Margaret Sanger an Autobiography
Margaret Sanger was the founder of the birth control movement in the United States. A trained nurse by profession she founded a magazine on birth control as well as the first birth control clinic in the U.S. located in Brooklyn. She organized the first World Population Conference and was the first president of the International Planned Parenthood Federation. This is her fascinating story.
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I am 67 years old and used to collect old books. I read Sanger. She DID consider the black race inferior, but that was not unusual in those "primitive" days. She was in fave (personal reading of her own works) in selective abortion and decreasing the number of "Negro" babies. This is just fact. Read books BY HER, not just ABOUT her. The latter celebrate her for helping get birth control normalized-that is a good thing. Genocide is not.
Margaret Sanger founded a genocide. These where her goals, in her own words:
"The most merciful thing that a large family does to one of its infant members is to kill it."
Margaret Sanger, Women and the New Race
(Eugenics Publ. Co., 1920, 1923)
Margaret Sanger (1883-1966)
On blacks, immigrants and indigents:
"...human weeds,' 'reckless breeders,' 'spawning... human beings who never should have been born." Margaret Sanger, Pivot of Civilization, referring to immigrants and poor people
On the right of married couples to bear children:
Couples should be required to submit applications to have a child, she wrote in her "Plan for Peace." Birth Control Review, April 1932
On the purpose of birth control:
The purpose in promoting birth control was "to create a race of thoroughbreds," she wrote in the Birth Control Review, Nov. 1921 (p. 2)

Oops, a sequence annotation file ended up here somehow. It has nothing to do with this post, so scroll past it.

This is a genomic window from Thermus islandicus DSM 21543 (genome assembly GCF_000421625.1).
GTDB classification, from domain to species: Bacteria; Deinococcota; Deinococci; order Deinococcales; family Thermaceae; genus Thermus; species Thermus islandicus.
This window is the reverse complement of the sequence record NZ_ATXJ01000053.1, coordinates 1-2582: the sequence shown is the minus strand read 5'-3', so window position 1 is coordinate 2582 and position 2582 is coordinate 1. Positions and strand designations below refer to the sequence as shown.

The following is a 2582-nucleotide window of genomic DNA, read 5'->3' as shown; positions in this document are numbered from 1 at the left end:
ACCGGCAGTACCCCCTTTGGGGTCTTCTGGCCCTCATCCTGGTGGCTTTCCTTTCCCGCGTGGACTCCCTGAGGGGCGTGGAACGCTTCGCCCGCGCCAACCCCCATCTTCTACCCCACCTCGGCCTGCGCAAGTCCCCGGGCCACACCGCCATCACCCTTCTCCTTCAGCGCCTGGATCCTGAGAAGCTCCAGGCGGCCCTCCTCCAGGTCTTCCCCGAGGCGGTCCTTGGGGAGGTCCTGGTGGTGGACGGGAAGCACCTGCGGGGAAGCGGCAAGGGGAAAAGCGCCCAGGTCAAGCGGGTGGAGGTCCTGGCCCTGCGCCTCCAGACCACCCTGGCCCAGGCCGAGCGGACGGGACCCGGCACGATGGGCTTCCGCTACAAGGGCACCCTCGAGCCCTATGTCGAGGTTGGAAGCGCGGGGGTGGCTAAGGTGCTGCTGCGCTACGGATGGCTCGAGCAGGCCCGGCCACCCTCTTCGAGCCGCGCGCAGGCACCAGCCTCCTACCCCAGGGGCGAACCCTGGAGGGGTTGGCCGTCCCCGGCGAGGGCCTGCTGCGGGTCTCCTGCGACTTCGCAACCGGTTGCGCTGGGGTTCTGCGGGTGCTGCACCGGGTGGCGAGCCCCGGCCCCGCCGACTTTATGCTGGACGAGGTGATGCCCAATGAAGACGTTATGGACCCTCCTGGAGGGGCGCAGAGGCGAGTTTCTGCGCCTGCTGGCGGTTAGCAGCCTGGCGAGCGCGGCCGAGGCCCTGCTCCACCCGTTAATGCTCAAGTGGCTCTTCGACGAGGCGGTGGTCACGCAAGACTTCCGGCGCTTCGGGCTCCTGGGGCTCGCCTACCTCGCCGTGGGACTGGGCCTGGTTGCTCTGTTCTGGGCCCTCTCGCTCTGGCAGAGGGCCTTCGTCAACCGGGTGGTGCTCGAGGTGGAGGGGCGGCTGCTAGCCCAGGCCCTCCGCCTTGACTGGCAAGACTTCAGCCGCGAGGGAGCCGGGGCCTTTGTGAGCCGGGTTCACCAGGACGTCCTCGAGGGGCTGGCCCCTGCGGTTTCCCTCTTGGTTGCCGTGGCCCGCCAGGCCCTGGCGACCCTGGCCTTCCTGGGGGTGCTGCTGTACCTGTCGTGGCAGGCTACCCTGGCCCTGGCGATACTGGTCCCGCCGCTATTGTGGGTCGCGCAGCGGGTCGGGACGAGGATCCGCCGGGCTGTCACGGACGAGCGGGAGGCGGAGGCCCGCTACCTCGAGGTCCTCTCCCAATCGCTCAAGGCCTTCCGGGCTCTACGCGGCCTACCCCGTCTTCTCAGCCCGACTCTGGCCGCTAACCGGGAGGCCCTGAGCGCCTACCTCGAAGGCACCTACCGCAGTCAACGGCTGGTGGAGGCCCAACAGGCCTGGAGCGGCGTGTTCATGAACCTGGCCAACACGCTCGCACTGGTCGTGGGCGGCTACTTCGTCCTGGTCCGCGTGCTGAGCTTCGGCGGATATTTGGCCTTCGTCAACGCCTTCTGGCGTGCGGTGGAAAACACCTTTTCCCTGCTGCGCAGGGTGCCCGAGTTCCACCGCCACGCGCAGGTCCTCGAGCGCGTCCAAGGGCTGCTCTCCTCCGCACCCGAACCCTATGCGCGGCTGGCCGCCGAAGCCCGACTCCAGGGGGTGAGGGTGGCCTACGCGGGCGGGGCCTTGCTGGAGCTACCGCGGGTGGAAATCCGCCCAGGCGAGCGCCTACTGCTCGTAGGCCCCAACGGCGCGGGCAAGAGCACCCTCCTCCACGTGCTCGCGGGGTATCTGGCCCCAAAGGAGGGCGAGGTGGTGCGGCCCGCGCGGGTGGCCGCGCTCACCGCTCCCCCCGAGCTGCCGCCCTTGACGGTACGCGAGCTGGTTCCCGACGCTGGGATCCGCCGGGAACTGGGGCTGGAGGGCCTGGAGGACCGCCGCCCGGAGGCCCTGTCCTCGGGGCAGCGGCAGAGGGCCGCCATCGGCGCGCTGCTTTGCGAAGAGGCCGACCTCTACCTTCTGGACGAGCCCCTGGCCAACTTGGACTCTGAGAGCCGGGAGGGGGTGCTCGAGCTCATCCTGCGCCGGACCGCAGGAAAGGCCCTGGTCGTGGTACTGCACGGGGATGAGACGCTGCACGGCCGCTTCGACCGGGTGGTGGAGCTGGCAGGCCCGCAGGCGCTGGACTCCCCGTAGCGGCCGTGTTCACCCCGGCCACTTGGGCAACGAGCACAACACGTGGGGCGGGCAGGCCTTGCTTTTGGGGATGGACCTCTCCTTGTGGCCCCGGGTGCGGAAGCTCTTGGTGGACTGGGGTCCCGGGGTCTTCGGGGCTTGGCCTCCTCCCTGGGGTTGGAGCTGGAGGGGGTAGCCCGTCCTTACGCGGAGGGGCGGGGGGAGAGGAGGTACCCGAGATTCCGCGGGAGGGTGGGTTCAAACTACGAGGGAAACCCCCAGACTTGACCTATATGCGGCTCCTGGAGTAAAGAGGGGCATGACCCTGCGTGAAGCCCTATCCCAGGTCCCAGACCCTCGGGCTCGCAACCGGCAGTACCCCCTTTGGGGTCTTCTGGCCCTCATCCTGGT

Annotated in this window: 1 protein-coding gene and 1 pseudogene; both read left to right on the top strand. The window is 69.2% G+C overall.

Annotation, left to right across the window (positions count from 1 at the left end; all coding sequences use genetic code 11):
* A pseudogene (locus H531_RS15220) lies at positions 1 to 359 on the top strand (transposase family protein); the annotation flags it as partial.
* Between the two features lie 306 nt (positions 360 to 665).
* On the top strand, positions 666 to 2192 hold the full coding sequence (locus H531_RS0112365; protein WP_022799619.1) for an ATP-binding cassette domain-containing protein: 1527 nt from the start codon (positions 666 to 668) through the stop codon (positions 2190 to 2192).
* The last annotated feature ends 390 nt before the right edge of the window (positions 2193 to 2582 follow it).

On the rights of the handicapped and mentally ill, and racial minorities:
"More children from the fit, less from the unfit -- that is the chief aim of birth control." Birth Control Review, May 1919, p. 12
On the extermination of blacks:
"We do not want word to go out that we want to exterminate the Negro population," she said, "if it ever occurs to any of their more rebellious members." Woman's Body, Woman's Right: A Social History of Birth Control in America, by Linda Gordon
On respecting the rights of the mentally ill:
In her "Plan for Peace," Sanger outlined her strategy for eradication of those she deemed "feebleminded." Among the steps included in her evil scheme were immigration restrictions; compulsory sterilization; segregation to a lifetime of farm work; etc. Birth Control Review, April 1932, p. 107
A woman's physical satisfaction was more important than any marriage vow, Sanger believed. Birth Control in America, p. 11
"Criminal' abortions arise from a perverted sex relationship under the stress of economic necessity, and their greatest frequency is among married women." The Woman Rebel - No Gods, No Masters, May 1914, Vol. 1, No. 3.
"The most merciful thing that a large family does to one of its infant members is to kill it." Margaret Sanger, Women and the New Race (Eugenics Publ. Co., 1920, 1923)
Editor of The Birth Control Review from 1917 to 1938.
Founder of Planned Parenthood, the largest abortion provider in the world.
Her goal in life:
Sanger admitted her entire life's purpose was to promote birth control. An Autobiography, p. 194
Helped to establish the research bureau that financed "the pill," she contributed toward the work of the German doctor who developed the IUD. "Ernst Graefenberg and His Ring," Mt. Sinai Journal of Medicine, July-Aug. 1975, p. 345, in Margaret Sanger: Father of Modern Society, by Elasah Drogin
Sanger espoused the thinking of eugenicists -- similar to Darwin's "survival of the fittest" -- but related the concept to human society, saying the genetic makeup of the poor, and minorities, for example, was inferior. Pivot of Civilization, by Margaret Sanger, 1922, p. 80
On mandatory sterilization of the poor:
One of Sanger's greatest influences, sexologist/eugenicist Dr. Havelock Ellis (with whom she had an affair, leading to her divorce from her first husband), urged mandatory sterilization of the poor as a prerequisite to receiving any public aid. The Problem of Race Regeneration, by Havelock Ellis, p. 65, in Margaret Sanger: Father of Modern Society, p. 18. Ellis believed that any sex was acceptable, as long as it hurt no one. The Sage of Sex, A Life of Havelock Ellis, by Arthur Calder-Marshall, p. 88
On eradicating 'bad stocks':
The goal of eugenicists is "to prevent the multiplication of bad stocks," wrote Dr. Ernst Rudin in the April 1933 Birth Control Review (of which Sanger was editor). Another article exhorted Americans to "restrict the propagation of those
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